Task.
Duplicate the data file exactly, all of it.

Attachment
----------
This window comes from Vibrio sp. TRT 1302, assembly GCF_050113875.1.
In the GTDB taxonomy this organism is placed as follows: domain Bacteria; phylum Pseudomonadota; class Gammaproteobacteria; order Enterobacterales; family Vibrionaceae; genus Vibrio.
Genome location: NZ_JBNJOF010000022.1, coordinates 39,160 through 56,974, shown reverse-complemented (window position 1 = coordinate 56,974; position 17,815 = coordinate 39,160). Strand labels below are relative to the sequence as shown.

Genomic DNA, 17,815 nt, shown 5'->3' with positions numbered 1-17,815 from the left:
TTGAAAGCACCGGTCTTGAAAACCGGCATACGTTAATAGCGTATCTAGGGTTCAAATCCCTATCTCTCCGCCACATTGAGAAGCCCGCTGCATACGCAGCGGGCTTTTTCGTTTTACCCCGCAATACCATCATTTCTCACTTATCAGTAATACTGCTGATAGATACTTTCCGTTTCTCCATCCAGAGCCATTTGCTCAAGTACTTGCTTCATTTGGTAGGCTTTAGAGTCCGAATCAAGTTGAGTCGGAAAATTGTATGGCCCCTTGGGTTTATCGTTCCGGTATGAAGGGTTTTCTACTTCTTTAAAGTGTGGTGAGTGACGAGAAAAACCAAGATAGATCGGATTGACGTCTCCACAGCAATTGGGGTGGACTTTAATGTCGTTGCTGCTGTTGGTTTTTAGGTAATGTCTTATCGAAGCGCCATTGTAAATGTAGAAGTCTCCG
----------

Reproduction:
This window comes from Vibrio sp. TRT 1302, assembly GCF_050113875.1.
In the GTDB taxonomy this organism is placed as follows: domain Bacteria; phylum Pseudomonadota; class Gammaproteobacteria; order Enterobacterales; family Vibrionaceae; genus Vibrio.
Genome location: NZ_JBNJOF010000022.1, coordinates 39,160 through 56,974, shown reverse-complemented (window position 1 = coordinate 56,974; position 17,815 = coordinate 39,160). Strand labels below are relative to the sequence as shown.

Genomic DNA, 17,815 nt, shown 5'->3' with positions numbered 1-17,815 from the left:
TTGAAAGCACCGGTCTTGAAAACCGGCATACGTTAATAGCGTATCTAGGGTTCAAATCCCTATCTCTCCGCCACATTGAGAAGCCCGCTGCATACGCAGCGGGCTTTTTCGTTTTACCCCGCAATACCATCATTTCTCACTTATCAGTAATACTGCTGATAGATACTTTCCGTTTCTCCATCCAGAGCCATTTGCTCAAGTACTTGCTTCATTTGGTAGGCTTTAGAGTCCGAATCAAGTTGAGTCGGAAAATTGTATGGCCCCTTGGGTTTATCGTTCCGGTATGAAGGGTTTTCTACTTCTTTAAAGTGTGGTGAGTGACGAGAAAAACCAAGATAGATCGGATTGACGTCTCCACAGCAATTGGGGTGGACTTTAATGTCGTTGCTGCTGTTGGTTTTTAGGTAATGTCTTATCGAAGCGCCATTGTAAATGTAGAAGTCTCCG